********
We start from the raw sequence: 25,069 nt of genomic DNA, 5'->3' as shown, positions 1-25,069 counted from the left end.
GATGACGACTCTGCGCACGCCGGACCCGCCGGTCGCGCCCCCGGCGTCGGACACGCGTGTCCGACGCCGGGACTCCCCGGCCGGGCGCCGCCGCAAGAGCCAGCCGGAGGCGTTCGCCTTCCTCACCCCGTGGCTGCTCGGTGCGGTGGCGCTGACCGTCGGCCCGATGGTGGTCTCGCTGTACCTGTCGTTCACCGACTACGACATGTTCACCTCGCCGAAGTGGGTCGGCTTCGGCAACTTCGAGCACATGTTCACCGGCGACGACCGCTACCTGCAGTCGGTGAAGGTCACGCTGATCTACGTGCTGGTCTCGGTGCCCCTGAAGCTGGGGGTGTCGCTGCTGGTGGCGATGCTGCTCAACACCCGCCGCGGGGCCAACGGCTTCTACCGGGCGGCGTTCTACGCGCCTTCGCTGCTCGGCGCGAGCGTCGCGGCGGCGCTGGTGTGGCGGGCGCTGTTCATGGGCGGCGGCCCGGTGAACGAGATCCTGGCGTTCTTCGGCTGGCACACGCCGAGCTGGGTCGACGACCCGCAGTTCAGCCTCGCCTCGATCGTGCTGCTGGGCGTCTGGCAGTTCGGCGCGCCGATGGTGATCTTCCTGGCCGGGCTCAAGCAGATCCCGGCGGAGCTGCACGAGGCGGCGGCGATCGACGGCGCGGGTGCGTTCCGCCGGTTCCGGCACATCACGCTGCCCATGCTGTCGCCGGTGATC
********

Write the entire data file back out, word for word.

We start from the raw sequence: 25,069 nt of genomic DNA, 5'->3' as shown, positions 1-25,069 counted from the left end.
GATGACGACTCTGCGCACGCCGGACCCGCCGGTCGCGCCCCCGGCGTCGGACACGCGTGTCCGACGCCGGGACTCCCCGGCCGGGCGCCGCCGCAAGAGCCAGCCGGAGGCGTTCGCCTTCCTCACCCCGTGGCTGCTCGGTGCGGTGGCGCTGACCGTCGGCCCGATGGTGGTCTCGCTGTACCTGTCGTTCACCGACTACGACATGTTCACCTCGCCGAAGTGGGTCGGCTTCGGCAACTTCGAGCACATGTTCACCGGCGACGACCGCTACCTGCAGTCGGTGAAGGTCACGCTGATCTACGTGCTGGTCTCGGTGCCCCTGAAGCTGGGGGTGTCGCTGCTGGTGGCGATGCTGCTCAACACCCGCCGCGGGGCCAACGGCTTCTACCGGGCGGCGTTCTACGCGCCTTCGCTGCTCGGCGCGAGCGTCGCGGCGGCGCTGGTGTGGCGGGCGCTGTTCATGGGCGGCGGCCCGGTGAACGAGATCCTGGCGTTCTTCGGCTGGCACACGCCGAGCTGGGTCGACGACCCGCAGTTCAGCCTCGCCTCGATCGTGCTGCTGGGCGTCTGGCAGTTCGGCGCGCCGATGGTGATCTTCCTGGCCGGGCTCAAGCAGATCCCGGCGGAGCTGCACGAGGCGGCGGCGATCGACGGCGCGGGTGCGTTCCGCCGGTTCCGGCACATCACGCTGCCCATGCTGTCGCCGGTGATC